Congress has returned from a month-long recess with a full plate and few legislative days left. Although it faces many competing priorities, Congress must pass the FOIA Improvement Act of 2014, a bill that enjoys bipartisan support in both the House and the Senate. If enacted, this legislation truly will be a game changer, restoring the Freedom of Information Act to its original intended purpose of offering a “check against corruption” and “hold[ing] the governors accountable to the governed,” in the words of the Supreme Court.
Key provisions of the legislation, introduced by Senate Judiciary Chairman Patrick J. Leahy, D-Vt., and Sen. John Cornyn, R-Texas, would strengthen the Office of Government Information Services, the intended ombudsman for resolving FOIA disputes; codify the policy of President Barack Obama and Attorney General Eric H. Holder Jr. to withhold information only where there is foreseeable harm; and perhaps most significantly, amend FOIA Exemption 5 to permit FOIA requesters to demonstrate a public interest in requested material that outweighs the government’s interest in protecting attorney work product and material falling within the deliberative process privilege.
Obama entered office pledging to run the most transparent administration in modern history, something that depended on the proper administration of the FOIA. Attorney General Holder followed up with a policy directive outlining how the FOIA would be used to achieve that openness. But this promise has yet to be fulfilled. What neither may have anticipated is the long-entrenched reluctance of agencies to reveal their inner workings, which has left secrecy, not disclosure, as the default under the FOIA.
As part of this insistence on concealment, the CIA fought vigorously to keep from the public a written history of the Bay of Pigs, prepared long ago and withheld even though two other volumes of the three-volume set were released publicly. Likewise, the Office of Legal Counsel at the Department of Justice has battled to keep its formal legal opinions secret, including most notably its opinion explaining the legal justification for targeted killings of American citizens on foreign soil. Intelligence agencies also have insisted on keeping from the public the legal rationale for the government’s massive bulk data collections, a secrecy that goes hand in hand with the clandestine Foreign Intelligence Surveillance Court, charged with approving applications for electronic surveillance, which could hardly be more opaque.
We need this legislation, and we need it now. With proof that policy directives and talk of transparency alone fail to bring about real change, the FOIA Improvement Act offers the only way to pierce the veil of secrecy shrouding our government. Moreover, the bipartisan support behind this bill presents a perfect storm for FOIA reform, one we are unlikely to see again for quite some time.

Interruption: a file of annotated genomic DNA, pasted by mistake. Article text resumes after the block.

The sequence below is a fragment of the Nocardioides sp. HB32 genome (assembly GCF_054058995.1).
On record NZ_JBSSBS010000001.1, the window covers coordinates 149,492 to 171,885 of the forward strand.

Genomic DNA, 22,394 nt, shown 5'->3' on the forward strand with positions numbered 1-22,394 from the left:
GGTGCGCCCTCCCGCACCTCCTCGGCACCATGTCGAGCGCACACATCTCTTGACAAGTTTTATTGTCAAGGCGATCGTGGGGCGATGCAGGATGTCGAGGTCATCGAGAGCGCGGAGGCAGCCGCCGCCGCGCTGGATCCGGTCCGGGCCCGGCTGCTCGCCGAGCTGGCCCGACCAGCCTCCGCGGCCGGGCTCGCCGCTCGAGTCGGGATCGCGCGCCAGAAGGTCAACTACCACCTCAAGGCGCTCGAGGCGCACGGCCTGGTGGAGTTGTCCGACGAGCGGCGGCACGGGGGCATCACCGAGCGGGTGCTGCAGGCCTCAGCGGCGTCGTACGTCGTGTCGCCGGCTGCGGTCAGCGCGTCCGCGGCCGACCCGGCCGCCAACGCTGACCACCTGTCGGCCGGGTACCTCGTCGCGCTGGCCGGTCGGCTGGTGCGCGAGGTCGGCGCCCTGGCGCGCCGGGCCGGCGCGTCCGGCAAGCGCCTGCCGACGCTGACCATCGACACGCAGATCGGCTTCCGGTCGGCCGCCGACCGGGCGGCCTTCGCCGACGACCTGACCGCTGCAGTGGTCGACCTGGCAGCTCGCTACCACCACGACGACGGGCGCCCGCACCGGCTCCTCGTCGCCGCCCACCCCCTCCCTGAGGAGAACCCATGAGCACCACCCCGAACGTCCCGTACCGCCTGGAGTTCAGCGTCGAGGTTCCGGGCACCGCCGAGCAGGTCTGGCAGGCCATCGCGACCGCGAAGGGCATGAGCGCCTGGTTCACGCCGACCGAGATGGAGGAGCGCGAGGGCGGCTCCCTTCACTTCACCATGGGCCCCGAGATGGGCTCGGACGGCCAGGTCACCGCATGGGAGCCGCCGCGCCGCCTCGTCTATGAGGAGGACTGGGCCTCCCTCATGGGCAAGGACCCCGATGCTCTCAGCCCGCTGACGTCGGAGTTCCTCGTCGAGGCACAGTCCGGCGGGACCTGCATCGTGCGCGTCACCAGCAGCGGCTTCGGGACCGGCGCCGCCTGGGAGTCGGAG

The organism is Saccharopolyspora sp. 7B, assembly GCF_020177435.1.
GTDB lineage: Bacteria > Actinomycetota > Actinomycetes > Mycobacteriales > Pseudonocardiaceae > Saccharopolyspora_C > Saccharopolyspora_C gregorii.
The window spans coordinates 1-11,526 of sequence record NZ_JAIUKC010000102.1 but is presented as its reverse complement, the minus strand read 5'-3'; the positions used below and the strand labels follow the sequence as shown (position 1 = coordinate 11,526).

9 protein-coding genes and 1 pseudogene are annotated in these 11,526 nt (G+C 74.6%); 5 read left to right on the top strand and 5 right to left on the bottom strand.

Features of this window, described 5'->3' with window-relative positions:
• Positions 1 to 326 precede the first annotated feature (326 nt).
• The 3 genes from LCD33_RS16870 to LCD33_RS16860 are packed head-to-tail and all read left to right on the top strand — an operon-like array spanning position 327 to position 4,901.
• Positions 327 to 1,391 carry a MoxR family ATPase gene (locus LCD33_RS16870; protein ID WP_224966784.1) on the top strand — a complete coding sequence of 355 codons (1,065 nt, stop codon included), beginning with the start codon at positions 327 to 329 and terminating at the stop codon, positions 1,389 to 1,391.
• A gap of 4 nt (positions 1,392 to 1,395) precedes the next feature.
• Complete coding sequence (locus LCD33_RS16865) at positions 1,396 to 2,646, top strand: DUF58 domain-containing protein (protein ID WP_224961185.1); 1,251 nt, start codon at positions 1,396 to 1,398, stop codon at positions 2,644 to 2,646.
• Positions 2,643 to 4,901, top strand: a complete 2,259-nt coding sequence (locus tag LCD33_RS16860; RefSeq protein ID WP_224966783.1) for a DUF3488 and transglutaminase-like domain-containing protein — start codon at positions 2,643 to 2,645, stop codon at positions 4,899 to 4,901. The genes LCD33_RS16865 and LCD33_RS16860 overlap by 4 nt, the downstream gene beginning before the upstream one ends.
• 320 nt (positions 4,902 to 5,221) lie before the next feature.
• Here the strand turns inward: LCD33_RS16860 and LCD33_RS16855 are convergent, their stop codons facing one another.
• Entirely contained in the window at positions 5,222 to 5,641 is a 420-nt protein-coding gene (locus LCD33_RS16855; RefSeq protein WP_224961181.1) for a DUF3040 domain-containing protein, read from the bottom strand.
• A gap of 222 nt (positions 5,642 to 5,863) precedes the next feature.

My organization, Citizens for Responsibility and Ethics in Washington, has fought long and hard to force the government to reveal its rationale behind any number of controversial policies, practices, and decisions. The public interest in learning the legal justification for the FBI’s use of drones, why the Department of Justice refused to prosecute a long list of prominent members of Congress, and why the Department of Veterans Affairs pressured medical personnel to under-diagnose Post Traumatic Stress Syndrome as a cost-savings measure could not be stronger. Yet time and again, the government has successfully resisted disclosure of documents under the FOIA that would answer these questions on the ground the requested materials are covered by the deliberative process privilege. In support, the government has argued disclosure would harm its internal decision making process, a harm expressed largely in recycled platitudes and generalities about the fallout of operating in a fishbowl and the chilling effect disclosure would have on the willingness of federal employees to offer their candid recommendations. As currently written, the FOIA provides no opportunity to counter those harms with evidence of the public interests disclosure would advance.
If Congress passes the FOIA Improvement Act of 2014, FOIA requesters, for the first time, will have an opportunity to argue whatever the harm to an agency’s internal deliberations, that harm is outweighed by the public interest in being able to evaluate the rationale for controversial programs and policies and their impact on the rights and privileges we enjoy as American citizens. We will be better able to understand the justification for intruding so deeply on our Fourth Amendment rights through programs like the government’s monitoring of phone calls and email. Armed with this knowledge, we will be better able to exercise our rights as voters. This is the process that will allow us to hold the governors accountable to those they govern. Congress needs to pass this legislation because it will restore to the FOIA its original, intended purpose.
Anne L. Weismann is chief counsel for Citizens for Responsibility and Ethics in Washington and a steering committee member of OpenTheGovernment.org.